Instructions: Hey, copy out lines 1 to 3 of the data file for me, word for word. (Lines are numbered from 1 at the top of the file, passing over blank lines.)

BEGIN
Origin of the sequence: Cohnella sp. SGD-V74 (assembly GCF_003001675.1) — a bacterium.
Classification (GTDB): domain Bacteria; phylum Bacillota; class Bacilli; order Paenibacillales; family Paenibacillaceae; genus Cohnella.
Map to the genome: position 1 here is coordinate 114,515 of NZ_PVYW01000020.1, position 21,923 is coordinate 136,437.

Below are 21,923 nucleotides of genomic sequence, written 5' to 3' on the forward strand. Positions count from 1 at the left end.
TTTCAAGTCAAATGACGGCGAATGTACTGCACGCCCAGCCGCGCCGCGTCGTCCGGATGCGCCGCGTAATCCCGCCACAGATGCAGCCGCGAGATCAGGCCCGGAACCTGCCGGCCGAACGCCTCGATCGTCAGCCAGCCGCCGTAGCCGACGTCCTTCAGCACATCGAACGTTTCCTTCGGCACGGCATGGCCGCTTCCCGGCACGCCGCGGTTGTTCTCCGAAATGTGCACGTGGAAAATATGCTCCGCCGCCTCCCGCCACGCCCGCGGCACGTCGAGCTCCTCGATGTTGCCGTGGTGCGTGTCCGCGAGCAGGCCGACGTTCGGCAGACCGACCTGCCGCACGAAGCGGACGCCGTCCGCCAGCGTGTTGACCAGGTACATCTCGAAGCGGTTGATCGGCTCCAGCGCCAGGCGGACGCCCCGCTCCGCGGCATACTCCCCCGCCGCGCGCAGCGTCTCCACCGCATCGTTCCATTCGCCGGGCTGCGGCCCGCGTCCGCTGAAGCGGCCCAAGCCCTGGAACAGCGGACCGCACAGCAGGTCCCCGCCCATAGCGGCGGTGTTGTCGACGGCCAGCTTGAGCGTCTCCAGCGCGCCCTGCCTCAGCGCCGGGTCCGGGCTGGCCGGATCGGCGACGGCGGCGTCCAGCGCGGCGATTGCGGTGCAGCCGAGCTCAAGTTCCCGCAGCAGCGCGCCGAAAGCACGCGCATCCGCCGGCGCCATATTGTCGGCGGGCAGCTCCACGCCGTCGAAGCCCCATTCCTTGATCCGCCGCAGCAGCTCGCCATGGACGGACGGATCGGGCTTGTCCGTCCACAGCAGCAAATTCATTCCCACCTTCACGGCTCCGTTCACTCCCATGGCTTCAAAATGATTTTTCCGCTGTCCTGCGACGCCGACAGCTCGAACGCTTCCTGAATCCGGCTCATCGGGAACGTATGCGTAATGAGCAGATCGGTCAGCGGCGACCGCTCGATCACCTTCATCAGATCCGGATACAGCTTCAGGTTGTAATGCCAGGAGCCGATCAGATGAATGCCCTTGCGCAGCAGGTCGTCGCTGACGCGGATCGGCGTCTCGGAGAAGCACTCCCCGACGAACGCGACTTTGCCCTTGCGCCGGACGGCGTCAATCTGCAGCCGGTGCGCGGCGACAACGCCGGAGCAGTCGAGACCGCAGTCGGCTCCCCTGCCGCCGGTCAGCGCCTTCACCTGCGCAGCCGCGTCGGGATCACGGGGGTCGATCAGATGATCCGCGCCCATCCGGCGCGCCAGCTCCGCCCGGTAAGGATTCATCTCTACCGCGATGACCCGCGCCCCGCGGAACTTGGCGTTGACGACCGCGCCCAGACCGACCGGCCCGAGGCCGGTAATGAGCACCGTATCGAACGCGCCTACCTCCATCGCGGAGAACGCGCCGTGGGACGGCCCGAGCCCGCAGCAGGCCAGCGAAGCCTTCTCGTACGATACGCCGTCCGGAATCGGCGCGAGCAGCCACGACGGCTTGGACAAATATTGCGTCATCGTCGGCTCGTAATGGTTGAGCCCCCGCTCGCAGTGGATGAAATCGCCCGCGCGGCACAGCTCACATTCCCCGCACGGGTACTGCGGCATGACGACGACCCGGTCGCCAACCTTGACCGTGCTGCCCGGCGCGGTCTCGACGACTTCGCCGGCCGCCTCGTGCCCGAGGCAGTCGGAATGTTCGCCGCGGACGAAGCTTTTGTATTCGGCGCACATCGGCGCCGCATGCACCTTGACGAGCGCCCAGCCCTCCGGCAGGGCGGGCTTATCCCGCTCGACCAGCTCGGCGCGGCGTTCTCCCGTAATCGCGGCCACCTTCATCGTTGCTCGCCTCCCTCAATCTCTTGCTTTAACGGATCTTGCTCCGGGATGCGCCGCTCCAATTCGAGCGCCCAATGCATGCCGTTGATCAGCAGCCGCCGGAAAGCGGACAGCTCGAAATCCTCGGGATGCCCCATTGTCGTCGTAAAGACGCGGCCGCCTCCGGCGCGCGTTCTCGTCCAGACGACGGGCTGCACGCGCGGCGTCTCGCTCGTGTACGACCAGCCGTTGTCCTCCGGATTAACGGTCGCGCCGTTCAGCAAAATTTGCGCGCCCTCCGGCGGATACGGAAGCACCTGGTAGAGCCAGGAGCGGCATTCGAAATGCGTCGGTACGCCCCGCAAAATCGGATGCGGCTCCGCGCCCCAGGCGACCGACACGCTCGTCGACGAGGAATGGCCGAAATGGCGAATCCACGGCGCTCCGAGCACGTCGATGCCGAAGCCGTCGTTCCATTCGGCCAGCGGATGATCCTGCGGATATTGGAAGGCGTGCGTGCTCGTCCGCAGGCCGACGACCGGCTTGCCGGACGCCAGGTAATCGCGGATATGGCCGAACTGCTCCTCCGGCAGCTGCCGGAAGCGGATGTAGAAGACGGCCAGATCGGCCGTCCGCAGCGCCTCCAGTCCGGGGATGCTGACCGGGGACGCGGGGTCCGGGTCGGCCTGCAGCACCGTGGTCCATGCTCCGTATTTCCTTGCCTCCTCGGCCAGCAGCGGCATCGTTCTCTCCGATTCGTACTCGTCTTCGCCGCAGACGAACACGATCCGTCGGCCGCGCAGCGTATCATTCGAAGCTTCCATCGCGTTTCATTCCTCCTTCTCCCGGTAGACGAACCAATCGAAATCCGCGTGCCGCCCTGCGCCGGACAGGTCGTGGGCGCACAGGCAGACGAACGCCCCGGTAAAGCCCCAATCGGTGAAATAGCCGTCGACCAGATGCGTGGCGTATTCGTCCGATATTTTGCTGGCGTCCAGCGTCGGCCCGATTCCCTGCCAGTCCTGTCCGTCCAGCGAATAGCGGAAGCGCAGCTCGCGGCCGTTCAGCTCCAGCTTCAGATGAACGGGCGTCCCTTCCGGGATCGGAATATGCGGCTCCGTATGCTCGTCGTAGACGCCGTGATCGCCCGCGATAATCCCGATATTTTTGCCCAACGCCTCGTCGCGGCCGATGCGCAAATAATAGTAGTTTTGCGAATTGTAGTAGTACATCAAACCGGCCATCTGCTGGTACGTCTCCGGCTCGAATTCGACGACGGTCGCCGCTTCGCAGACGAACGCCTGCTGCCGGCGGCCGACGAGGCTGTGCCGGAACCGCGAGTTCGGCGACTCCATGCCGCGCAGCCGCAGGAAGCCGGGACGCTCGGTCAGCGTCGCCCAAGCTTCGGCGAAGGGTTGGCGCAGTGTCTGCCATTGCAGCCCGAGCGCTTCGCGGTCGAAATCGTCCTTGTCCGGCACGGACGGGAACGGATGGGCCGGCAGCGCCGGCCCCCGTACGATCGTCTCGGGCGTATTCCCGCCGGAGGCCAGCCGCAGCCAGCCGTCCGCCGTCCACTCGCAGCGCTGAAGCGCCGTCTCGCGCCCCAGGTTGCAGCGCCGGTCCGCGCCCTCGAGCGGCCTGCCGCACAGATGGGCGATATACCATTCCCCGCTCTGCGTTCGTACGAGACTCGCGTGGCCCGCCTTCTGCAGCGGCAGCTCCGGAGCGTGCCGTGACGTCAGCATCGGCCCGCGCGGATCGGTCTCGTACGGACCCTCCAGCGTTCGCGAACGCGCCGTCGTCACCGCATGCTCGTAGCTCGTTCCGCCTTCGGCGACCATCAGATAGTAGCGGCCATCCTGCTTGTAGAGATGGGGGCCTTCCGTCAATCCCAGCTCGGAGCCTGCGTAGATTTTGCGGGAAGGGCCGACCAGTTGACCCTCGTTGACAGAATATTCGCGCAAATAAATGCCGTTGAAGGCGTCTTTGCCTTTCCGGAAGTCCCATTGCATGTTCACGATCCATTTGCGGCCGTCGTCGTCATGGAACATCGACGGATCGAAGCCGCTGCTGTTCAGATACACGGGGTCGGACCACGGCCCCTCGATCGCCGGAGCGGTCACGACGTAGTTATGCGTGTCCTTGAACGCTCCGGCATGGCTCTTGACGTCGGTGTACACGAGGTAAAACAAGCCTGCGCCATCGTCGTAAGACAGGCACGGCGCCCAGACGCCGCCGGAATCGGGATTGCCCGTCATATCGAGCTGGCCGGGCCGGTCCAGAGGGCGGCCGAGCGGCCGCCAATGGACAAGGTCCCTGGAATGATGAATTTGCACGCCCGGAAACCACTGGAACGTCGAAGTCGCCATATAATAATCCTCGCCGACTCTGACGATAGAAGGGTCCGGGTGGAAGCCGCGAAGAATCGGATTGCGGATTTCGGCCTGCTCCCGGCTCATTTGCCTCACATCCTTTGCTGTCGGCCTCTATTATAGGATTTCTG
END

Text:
Origin of the sequence: Cohnella sp. SGD-V74 (assembly GCF_003001675.1) — a bacterium.
Classification (GTDB): domain Bacteria; phylum Bacillota; class Bacilli; order Paenibacillales; family Paenibacillaceae; genus Cohnella.
Map to the genome: position 1 here is coordinate 114,515 of NZ_PVYW01000020.1, position 21,923 is coordinate 136,437.